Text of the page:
A Writer with a Message of Love in the Time of Covid-19

The Faces of Quarantine-One Virus Many Faces: Richard Risemberg

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I am feeling worried, of course, about the infection and of the short and long term economic effects. Worried also that we won’t be allowed to learn the lessons inherent in this situation, about the value of work, of community, of sustainability, both physical and social.

This shut down has impacted my life, and I’ve been laid off from my part-time job, and I need to make ends meet. Also, I am not able to meet in fellowship with my friends, which is a significant loss.

I am concerned that aside from personal demise, of course, the fear that society will collapse into unconsidered anarchy, and bring about an authoritarian reaction, as it did in France after the “Reign of Terror,” as it seems to be doing in Hungary today.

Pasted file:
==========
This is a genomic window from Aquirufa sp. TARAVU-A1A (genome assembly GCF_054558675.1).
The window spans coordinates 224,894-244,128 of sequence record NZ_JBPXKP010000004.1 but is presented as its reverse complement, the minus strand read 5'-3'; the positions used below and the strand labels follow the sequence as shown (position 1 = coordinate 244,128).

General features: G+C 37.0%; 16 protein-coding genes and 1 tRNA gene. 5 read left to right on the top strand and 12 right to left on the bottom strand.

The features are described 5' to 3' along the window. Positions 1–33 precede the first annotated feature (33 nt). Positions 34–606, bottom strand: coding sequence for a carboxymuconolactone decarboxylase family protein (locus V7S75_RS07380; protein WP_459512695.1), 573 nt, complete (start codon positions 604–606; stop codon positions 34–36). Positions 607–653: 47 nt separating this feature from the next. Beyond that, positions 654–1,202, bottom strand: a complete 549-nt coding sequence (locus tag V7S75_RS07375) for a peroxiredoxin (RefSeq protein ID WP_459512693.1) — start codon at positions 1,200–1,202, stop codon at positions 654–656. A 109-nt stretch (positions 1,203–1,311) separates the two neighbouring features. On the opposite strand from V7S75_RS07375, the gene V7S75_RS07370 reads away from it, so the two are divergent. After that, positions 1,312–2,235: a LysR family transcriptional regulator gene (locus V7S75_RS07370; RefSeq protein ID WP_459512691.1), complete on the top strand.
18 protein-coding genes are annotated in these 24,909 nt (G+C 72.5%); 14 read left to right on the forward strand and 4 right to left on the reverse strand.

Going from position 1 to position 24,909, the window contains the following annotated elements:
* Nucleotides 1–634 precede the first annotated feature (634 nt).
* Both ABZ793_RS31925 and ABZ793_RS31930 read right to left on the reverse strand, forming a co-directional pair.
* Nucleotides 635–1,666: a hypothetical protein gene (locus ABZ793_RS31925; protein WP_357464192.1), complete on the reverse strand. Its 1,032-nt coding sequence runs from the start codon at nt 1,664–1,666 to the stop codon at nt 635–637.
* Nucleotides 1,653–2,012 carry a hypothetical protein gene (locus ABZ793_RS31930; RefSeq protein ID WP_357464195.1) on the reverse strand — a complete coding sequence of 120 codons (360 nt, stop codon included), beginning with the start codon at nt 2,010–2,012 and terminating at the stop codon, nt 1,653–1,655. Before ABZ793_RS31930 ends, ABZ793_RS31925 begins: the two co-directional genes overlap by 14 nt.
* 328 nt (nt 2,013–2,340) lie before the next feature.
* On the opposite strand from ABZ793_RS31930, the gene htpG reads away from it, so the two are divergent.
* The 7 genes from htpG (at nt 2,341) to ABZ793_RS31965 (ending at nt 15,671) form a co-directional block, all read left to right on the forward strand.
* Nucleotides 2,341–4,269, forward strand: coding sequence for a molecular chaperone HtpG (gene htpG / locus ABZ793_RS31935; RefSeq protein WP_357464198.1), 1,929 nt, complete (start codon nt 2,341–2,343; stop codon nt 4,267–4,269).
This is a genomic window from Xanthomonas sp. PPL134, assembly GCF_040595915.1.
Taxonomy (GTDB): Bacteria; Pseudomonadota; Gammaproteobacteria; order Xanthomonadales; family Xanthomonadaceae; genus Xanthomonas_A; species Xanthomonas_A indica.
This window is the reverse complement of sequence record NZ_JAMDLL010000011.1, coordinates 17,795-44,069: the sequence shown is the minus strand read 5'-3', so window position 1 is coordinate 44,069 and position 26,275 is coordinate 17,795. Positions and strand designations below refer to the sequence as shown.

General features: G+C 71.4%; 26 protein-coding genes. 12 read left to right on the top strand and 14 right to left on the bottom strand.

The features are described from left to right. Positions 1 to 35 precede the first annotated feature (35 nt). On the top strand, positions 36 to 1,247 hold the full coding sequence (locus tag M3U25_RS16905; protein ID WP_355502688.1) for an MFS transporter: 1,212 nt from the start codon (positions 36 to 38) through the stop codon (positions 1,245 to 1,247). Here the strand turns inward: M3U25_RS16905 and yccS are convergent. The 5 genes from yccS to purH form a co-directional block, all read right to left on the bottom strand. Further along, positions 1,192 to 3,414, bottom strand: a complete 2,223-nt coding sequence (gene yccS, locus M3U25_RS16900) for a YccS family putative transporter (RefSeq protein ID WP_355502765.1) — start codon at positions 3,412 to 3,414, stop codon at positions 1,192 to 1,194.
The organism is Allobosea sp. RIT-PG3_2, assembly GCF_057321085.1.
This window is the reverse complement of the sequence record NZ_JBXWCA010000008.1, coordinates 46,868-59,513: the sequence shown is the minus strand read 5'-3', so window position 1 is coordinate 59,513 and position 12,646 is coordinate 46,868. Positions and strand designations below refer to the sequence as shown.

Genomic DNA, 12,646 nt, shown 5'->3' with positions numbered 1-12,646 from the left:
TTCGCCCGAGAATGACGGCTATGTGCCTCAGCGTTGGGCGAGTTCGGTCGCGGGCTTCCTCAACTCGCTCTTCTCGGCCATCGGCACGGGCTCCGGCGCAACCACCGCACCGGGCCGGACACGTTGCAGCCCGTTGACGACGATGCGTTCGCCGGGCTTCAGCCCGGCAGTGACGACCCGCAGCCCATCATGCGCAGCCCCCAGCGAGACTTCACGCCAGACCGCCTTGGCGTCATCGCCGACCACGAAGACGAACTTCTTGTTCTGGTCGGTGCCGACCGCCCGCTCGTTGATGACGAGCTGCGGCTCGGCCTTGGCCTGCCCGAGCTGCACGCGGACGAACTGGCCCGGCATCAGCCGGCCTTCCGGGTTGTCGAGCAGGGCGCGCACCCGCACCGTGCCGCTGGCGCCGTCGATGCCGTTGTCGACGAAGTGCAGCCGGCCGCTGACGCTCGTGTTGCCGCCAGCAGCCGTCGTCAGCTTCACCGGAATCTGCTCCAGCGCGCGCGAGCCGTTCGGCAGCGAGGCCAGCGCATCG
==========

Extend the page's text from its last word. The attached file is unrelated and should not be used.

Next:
Americans almost always insist on an exemption from the rules they feel others should follow. However, folks have been behaving civilly and sensibly in Los Angeles for the most part, except for hoarders. I am very upset about these damn fools holding beach parties and megachurch services despite the harm they will bring not only to themselves but to the people around them.

My message for the rest of the world is — just breathe. Love speaks across the distances between us; do your part in spreading and showing it. Allow yourself to trust others after vetting their words and actions carefully. Let go of possessiveness and ego. Learn to cook.

My life has become quieter, cleaner, friendlier. Even if we do greet each other from six feet apart, we are greeting each other more. People are walking more even though driving is not all that restricted here. We are exchanging stories of how we cope.

Once this is over, with luck, we’ll pay more attention to human values and categorize each other less as economic entities than as kindred souls and that we are in this together.


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